Guitar Fingerpicking Pattern 2

You can choose between a classical fingerpicking style, utilizing three fingers and your thumb, or adopting a different approach. An alternative method involves using your thumb for the lower five strings and your index finger for the high E string. This results in alternating between your thumb and index finger for each note.

I recommend learning this pattern initially using your thumb and index finger. After becoming comfortable with it, you can attempt mastering the pattern using classical fingerpicking technique if you are up for a challenge.

You might be surprised by how quickly you can play this fingerpicking pattern after some practice. If you appreciate this style of playing, I suggest checking out the traditional piece “Malagueña.”

Fingerpicking Pattern 3

This fingerpicking pattern is prevalent among guitarists who enjoy grouping notes in threes. However, when playing eighth notes, there is an extra note that needs to be accounted for. Typically, guitarists resolve this by converting the last group of three notes into a group of two.

Take a look at the TAB illustration below to identify the groups of three and the group of two within each bar:

Guitar Fingerpicking Pattern 3

If you are unsure about recognizing the groups of three and two, let’s examine the first three notes, which constitute a group of three played with the thumb, index, and middle fingers. This is followed by another group of three notes played with the same fingers. Finally, the bar concludes with a group of two notes played using the thumb and middle finger.

Although the rhythm is consistent throughout, you can perceive the pattern being divided into two groups of three and one group of two notes.

Given the frequency with which this fingerpicking pattern occurs, I recommend devoting time to practice it. Even beyond fingerstyle, you may encounter this particular pattern of two groups of three and one group of two in other musical contexts. In 4/4 time, you are likely to encounter it frequently.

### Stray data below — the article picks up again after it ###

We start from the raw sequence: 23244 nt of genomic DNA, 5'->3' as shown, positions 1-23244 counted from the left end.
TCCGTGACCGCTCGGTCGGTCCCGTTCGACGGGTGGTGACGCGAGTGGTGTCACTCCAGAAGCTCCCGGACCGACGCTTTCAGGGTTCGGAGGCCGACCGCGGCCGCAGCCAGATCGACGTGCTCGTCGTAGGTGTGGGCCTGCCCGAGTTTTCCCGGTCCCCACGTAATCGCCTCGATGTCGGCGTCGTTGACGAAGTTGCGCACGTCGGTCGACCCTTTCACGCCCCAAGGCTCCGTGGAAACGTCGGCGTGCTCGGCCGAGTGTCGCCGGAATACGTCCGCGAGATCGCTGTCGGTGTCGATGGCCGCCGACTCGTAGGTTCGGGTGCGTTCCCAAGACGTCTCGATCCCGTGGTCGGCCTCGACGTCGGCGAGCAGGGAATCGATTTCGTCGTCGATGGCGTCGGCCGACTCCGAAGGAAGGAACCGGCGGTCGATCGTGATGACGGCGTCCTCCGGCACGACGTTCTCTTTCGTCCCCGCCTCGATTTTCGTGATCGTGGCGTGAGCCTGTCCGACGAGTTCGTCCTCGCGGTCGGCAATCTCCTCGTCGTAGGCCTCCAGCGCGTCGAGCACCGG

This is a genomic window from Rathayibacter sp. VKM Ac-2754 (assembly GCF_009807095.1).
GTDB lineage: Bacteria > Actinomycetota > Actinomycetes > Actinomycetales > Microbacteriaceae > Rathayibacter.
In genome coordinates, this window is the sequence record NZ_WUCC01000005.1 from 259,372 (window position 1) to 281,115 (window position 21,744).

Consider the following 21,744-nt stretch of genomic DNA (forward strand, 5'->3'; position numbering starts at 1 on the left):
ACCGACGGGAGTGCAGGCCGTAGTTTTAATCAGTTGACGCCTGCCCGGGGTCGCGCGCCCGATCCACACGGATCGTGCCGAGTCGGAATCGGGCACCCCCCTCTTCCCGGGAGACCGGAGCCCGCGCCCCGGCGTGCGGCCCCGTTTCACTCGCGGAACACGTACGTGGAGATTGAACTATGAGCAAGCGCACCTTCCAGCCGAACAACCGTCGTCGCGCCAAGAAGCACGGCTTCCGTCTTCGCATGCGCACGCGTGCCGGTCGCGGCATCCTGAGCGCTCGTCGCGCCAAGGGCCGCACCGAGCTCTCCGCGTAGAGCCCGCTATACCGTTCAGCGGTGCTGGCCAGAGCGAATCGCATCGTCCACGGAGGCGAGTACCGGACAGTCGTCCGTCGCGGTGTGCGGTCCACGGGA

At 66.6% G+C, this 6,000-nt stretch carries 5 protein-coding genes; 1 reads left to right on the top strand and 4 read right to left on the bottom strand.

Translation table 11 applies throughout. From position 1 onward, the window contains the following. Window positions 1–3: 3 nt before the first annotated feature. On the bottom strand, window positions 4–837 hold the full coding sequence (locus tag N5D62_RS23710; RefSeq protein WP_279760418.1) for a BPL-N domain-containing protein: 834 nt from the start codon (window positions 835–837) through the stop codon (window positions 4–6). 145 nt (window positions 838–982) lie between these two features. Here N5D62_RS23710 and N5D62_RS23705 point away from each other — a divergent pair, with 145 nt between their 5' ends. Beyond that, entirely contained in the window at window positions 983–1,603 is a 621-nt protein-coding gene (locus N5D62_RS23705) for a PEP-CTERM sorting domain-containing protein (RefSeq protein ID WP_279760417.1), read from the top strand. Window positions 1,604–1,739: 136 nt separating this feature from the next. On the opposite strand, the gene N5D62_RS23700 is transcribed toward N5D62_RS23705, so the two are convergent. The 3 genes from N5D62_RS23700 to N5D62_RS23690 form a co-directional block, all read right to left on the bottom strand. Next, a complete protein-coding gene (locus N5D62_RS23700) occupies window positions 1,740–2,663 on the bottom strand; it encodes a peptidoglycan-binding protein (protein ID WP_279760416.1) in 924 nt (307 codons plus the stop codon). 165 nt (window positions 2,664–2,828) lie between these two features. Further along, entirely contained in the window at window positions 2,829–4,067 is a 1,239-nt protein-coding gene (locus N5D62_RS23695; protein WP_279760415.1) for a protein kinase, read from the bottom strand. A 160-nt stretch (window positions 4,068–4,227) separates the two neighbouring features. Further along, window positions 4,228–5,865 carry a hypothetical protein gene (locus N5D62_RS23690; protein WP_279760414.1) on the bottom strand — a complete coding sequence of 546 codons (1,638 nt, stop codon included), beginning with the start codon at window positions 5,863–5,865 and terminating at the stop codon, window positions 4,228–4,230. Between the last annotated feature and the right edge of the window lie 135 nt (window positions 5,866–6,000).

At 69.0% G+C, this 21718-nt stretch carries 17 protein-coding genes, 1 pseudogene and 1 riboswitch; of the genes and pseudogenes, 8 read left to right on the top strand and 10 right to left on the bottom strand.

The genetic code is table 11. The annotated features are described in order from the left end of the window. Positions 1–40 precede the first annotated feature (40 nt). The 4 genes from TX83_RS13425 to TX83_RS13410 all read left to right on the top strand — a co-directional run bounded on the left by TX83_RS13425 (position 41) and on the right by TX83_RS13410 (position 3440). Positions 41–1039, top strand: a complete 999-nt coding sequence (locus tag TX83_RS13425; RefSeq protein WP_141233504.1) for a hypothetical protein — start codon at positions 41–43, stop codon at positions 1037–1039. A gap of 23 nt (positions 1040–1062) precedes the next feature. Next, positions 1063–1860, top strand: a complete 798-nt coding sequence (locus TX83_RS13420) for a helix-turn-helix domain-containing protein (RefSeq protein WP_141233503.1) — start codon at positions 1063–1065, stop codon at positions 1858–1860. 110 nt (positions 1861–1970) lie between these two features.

Continue reading on

Please note that the original article contained additional fingerpicking patterns. Due to space limitations, only the first three patterns have been included in this revised version. For the complete article and fingerpicking patterns 4-8, visit

Feel free to download the Fingerpicking Patterns PDF to practice these patterns and keep them handy whenever you want to enhance your fingerpicking skills.

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To learn easy open chords to use with these strumming patterns, check out our Ultimate Guide to Reading Guitar Chord Diagrams. The guide includes a printable PDF with easy chords to learn.

Remember, the key to mastering fingerpicking patterns is consistent practice and experimentation. Once you have a solid foundation, you can incorporate these patterns into your own compositions and create unique musical pieces.

Keep strumming and enjoy exploring the endless possibilities of fingerpicking on the guitar!